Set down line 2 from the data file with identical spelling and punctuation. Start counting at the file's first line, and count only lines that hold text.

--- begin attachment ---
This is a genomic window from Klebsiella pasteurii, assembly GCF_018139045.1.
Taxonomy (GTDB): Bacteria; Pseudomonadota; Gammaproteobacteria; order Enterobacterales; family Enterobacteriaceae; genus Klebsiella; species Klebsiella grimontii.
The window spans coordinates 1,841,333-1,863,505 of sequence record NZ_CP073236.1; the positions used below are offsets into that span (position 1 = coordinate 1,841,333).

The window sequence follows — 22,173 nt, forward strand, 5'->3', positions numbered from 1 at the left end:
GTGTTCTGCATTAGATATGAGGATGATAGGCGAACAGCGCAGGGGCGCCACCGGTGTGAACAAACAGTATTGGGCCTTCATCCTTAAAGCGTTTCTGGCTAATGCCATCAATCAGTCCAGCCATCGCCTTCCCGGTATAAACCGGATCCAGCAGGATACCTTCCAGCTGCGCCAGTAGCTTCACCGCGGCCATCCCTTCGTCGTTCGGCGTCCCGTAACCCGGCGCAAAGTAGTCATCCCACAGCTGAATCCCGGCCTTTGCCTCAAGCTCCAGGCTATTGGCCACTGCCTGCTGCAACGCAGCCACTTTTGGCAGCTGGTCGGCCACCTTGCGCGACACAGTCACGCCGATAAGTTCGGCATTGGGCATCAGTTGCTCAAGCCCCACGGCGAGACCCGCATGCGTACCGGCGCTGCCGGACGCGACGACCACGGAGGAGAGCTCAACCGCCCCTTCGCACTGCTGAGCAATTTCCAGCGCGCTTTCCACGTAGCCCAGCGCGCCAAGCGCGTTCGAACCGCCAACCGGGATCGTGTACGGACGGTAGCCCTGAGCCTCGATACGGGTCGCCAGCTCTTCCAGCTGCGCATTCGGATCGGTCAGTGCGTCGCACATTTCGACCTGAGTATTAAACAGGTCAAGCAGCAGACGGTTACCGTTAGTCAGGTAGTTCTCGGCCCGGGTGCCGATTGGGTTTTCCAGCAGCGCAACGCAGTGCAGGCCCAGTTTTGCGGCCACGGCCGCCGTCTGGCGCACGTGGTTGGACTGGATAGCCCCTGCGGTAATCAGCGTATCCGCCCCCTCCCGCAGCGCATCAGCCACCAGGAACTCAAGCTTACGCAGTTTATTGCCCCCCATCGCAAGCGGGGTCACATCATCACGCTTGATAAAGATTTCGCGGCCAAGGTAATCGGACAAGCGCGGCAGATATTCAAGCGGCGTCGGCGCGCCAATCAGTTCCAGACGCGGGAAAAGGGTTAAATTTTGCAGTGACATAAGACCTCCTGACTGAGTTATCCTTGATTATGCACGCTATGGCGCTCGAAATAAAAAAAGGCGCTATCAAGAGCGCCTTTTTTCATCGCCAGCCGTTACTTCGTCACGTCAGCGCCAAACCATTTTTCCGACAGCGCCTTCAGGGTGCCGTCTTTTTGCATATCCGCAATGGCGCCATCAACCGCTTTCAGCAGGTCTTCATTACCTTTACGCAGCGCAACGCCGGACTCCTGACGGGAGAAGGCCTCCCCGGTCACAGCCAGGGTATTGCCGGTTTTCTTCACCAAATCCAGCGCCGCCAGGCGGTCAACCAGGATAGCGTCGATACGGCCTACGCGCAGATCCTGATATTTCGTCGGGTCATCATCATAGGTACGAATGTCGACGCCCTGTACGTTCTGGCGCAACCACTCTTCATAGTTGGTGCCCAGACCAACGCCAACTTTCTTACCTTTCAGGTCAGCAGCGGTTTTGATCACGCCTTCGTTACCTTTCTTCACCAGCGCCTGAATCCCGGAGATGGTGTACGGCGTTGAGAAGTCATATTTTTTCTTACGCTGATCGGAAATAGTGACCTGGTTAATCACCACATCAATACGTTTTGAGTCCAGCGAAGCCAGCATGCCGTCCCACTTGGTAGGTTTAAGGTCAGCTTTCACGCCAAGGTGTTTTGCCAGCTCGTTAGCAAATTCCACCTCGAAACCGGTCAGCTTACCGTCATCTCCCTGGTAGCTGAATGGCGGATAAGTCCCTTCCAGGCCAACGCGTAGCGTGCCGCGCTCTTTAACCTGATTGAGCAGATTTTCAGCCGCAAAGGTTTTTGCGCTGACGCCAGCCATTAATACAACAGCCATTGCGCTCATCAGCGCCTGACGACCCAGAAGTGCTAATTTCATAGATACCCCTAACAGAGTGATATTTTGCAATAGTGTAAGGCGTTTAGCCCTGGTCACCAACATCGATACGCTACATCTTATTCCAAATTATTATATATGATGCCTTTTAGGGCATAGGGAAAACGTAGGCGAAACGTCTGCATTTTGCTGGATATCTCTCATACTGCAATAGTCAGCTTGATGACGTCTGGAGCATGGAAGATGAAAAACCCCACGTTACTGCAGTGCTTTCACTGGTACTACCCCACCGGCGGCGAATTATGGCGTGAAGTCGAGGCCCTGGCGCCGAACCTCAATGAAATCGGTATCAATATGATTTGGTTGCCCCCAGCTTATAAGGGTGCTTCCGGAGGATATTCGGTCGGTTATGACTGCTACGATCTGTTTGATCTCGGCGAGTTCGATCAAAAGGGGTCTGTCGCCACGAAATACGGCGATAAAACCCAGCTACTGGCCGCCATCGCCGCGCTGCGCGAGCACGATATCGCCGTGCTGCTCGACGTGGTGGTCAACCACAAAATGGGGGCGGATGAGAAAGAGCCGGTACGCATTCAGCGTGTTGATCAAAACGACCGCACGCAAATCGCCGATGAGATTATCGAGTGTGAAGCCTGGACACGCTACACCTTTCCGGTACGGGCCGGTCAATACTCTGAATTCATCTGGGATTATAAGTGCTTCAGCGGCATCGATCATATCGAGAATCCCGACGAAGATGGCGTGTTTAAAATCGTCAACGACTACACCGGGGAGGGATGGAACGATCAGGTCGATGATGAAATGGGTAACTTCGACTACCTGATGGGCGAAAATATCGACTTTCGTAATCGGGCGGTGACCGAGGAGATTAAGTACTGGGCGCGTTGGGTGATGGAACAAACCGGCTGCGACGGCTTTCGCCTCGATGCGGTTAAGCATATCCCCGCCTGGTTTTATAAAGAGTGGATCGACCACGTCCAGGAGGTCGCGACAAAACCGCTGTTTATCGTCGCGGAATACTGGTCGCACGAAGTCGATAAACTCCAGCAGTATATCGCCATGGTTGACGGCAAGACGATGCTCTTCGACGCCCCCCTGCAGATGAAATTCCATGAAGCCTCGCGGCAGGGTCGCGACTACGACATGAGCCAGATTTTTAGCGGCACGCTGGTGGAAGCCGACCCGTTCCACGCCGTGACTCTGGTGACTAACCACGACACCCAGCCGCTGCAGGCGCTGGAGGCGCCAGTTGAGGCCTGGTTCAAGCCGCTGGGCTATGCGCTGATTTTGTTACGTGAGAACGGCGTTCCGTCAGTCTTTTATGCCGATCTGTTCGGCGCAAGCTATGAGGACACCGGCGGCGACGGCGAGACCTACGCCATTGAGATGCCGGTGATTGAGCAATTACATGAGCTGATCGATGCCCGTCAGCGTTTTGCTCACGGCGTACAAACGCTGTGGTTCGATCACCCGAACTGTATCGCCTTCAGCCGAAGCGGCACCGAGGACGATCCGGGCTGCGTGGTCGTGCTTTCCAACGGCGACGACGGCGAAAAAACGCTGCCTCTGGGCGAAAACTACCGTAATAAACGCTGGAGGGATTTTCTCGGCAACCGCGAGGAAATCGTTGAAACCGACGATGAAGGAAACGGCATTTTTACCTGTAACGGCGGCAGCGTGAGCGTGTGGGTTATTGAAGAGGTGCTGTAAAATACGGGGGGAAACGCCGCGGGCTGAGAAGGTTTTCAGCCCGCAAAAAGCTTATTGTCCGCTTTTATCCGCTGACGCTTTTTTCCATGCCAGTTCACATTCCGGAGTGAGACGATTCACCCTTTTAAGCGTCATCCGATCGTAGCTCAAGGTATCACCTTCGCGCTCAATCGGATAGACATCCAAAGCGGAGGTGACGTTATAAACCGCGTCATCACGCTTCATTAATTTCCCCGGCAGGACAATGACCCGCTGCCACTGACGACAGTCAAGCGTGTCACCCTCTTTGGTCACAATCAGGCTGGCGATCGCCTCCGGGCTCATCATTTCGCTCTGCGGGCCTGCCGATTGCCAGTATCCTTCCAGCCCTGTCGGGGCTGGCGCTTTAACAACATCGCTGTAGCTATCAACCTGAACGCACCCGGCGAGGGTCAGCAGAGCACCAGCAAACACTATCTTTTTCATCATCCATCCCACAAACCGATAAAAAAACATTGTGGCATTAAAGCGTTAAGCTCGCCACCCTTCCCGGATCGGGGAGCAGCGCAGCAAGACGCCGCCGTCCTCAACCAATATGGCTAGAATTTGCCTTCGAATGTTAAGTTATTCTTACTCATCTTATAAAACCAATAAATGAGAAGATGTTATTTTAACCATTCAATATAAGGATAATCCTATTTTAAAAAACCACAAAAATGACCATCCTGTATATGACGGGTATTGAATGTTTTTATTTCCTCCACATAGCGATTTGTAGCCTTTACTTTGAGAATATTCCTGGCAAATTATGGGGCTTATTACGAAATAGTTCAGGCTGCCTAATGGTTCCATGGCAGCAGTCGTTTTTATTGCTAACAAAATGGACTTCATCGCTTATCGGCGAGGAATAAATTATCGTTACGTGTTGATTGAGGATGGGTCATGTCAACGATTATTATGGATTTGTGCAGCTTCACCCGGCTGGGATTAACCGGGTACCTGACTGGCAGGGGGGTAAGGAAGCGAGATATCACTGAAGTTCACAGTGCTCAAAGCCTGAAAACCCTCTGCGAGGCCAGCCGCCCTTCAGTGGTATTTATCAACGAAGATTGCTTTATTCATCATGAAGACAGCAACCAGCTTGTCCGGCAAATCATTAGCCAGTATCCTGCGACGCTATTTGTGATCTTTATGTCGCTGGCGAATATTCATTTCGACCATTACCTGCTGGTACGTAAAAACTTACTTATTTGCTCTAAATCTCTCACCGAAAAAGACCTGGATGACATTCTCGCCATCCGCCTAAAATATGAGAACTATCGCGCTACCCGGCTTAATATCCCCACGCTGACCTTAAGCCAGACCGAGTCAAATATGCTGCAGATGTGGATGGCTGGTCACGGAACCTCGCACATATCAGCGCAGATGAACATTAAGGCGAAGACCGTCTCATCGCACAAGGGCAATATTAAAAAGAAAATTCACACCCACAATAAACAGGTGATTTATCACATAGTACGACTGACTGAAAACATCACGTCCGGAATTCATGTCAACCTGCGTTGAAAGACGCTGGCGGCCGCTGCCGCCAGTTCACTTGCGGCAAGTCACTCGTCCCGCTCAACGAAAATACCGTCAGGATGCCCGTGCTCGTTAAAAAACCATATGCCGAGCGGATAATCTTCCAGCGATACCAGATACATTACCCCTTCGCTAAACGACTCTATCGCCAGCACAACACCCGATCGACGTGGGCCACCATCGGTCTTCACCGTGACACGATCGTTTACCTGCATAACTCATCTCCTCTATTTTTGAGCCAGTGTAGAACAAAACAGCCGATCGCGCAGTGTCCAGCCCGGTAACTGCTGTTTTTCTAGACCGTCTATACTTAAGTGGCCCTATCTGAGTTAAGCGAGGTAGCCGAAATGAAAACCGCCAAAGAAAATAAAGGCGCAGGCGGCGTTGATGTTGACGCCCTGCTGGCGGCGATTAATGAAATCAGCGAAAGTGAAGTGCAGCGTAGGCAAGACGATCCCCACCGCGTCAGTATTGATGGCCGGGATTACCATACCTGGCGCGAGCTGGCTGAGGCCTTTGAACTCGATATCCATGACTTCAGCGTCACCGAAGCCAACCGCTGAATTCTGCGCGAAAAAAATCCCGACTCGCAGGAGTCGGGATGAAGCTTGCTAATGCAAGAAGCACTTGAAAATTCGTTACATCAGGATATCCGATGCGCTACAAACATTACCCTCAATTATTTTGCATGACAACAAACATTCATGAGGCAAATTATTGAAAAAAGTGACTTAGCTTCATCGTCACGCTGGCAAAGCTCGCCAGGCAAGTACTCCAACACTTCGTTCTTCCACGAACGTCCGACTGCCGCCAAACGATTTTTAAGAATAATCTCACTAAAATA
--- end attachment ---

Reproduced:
Taxonomy (GTDB): Bacteria; Pseudomonadota; Gammaproteobacteria; order Enterobacterales; family Enterobacteriaceae; genus Klebsiella; species Klebsiella grimontii.